Energy conservation can be done by households and factories alike. Some practical applications of energy conservation principles for individuals include weather-stripping and insulating homes; using storm windows or windows with double panes; turning off incandescent lights when leaving the area; turning off radios, TVs, and other electronic equipment when not in active use; and using timers for thermostats on electric heat pumps and water heaters.
Industrial consumers are using more heat pumps and are investigating dual energy use - the production of two forms of energy from one energy source. Certain industrial sites can use their own production by-products, like steam or heat, to help supplement their energy use by producing their own power.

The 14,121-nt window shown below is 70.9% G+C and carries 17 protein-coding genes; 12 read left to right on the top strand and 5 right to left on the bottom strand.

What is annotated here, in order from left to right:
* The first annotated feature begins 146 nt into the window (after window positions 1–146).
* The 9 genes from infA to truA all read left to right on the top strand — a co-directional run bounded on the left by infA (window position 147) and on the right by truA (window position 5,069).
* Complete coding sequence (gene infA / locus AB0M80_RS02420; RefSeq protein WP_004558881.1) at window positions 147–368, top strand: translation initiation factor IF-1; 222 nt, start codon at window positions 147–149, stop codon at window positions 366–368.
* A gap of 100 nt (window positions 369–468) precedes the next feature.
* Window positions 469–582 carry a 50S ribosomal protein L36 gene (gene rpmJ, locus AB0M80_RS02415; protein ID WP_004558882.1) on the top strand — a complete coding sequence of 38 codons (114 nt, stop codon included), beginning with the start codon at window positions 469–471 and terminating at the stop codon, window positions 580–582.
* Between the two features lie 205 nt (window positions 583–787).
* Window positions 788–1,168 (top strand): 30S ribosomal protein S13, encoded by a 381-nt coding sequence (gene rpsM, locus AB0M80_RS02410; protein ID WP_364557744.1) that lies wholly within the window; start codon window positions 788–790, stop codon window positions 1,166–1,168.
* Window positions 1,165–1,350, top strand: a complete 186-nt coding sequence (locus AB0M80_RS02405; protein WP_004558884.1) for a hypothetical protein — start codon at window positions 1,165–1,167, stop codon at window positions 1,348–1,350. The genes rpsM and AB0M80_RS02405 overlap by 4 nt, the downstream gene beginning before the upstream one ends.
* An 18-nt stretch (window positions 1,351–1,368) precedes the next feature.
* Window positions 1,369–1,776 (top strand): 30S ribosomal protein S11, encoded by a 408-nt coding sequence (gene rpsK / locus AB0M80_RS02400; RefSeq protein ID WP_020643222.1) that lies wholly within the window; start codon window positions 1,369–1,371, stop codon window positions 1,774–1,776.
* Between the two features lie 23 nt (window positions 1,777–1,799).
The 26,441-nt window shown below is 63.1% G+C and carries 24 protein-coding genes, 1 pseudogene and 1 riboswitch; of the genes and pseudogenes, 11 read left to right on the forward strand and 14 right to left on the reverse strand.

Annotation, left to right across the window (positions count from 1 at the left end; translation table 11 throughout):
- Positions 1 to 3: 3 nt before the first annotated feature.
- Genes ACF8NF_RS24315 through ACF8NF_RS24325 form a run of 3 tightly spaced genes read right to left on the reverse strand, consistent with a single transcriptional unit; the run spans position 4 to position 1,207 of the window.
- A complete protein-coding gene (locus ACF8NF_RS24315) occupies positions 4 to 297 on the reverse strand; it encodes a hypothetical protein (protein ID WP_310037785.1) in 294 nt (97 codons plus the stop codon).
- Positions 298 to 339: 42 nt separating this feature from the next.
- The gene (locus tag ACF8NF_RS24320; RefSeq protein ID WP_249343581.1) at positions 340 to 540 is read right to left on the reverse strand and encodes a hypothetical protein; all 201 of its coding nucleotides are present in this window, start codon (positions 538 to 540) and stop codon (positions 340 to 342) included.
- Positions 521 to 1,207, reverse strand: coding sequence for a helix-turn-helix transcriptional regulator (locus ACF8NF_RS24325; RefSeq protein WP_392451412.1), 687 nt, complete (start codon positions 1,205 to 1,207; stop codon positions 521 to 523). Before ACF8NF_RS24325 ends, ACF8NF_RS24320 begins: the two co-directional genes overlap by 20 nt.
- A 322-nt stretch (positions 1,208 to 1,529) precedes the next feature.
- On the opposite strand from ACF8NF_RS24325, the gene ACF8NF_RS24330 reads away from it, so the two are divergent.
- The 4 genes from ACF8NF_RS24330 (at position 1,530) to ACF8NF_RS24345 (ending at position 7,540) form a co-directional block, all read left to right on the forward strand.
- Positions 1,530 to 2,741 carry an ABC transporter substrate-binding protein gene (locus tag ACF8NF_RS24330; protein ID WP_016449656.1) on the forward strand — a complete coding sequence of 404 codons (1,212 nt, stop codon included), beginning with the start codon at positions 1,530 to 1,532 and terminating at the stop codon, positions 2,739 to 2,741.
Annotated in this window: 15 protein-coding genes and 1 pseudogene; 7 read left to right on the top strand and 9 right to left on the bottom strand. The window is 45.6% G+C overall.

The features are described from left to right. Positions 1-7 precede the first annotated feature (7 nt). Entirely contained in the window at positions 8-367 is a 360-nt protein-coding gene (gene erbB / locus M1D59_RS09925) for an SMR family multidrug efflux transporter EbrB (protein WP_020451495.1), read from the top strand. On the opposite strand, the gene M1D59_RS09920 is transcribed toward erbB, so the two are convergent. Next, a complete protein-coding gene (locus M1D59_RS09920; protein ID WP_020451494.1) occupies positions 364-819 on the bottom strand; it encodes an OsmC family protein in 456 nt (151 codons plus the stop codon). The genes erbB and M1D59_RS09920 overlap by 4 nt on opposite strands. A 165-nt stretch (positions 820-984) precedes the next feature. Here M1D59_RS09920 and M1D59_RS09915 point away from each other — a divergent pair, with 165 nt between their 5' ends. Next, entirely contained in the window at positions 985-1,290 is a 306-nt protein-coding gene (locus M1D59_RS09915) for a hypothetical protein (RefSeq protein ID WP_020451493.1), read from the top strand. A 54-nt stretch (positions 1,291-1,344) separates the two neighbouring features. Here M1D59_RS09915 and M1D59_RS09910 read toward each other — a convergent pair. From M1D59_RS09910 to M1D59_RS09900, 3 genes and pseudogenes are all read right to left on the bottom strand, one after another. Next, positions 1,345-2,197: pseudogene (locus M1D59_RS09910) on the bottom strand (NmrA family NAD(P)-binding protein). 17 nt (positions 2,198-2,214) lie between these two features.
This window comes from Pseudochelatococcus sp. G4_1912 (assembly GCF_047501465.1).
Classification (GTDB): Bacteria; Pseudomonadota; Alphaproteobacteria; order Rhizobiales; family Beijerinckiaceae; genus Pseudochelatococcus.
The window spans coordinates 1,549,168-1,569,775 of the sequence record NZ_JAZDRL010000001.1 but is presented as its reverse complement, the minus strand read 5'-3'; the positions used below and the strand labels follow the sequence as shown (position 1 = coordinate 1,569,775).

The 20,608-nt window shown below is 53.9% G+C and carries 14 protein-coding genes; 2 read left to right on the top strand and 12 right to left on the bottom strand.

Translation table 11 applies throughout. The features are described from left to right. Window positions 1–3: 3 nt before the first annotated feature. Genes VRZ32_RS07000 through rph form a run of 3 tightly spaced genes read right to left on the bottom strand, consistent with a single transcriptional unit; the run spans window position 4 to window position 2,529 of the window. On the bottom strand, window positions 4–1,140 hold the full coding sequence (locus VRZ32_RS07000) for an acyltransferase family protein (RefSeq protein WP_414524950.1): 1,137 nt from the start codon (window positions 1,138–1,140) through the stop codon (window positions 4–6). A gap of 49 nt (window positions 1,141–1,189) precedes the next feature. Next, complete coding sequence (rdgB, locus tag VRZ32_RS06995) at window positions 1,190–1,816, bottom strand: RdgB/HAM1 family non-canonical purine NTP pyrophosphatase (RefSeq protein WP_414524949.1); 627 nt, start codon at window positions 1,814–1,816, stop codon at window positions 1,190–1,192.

One company in California processed walnuts and had tons of crushed shells as a by-product. The plant began to burn the shells to heat boilers that produced both heat and power.
Still other companies use steam to generate supplemental electricity or use clean left-over warm water in greenhouses or for irrigation.
About five per cent of the nation's power is made by manufacturers who reuse their own companies' by-products. This process is called cogeneration, and, in the truest sense of basic conservation tactics, it's energy that otherwise would go to waste, put back to work in another form.
To learn more things that you can do to use energy wisely, visit Wise Energy Use.
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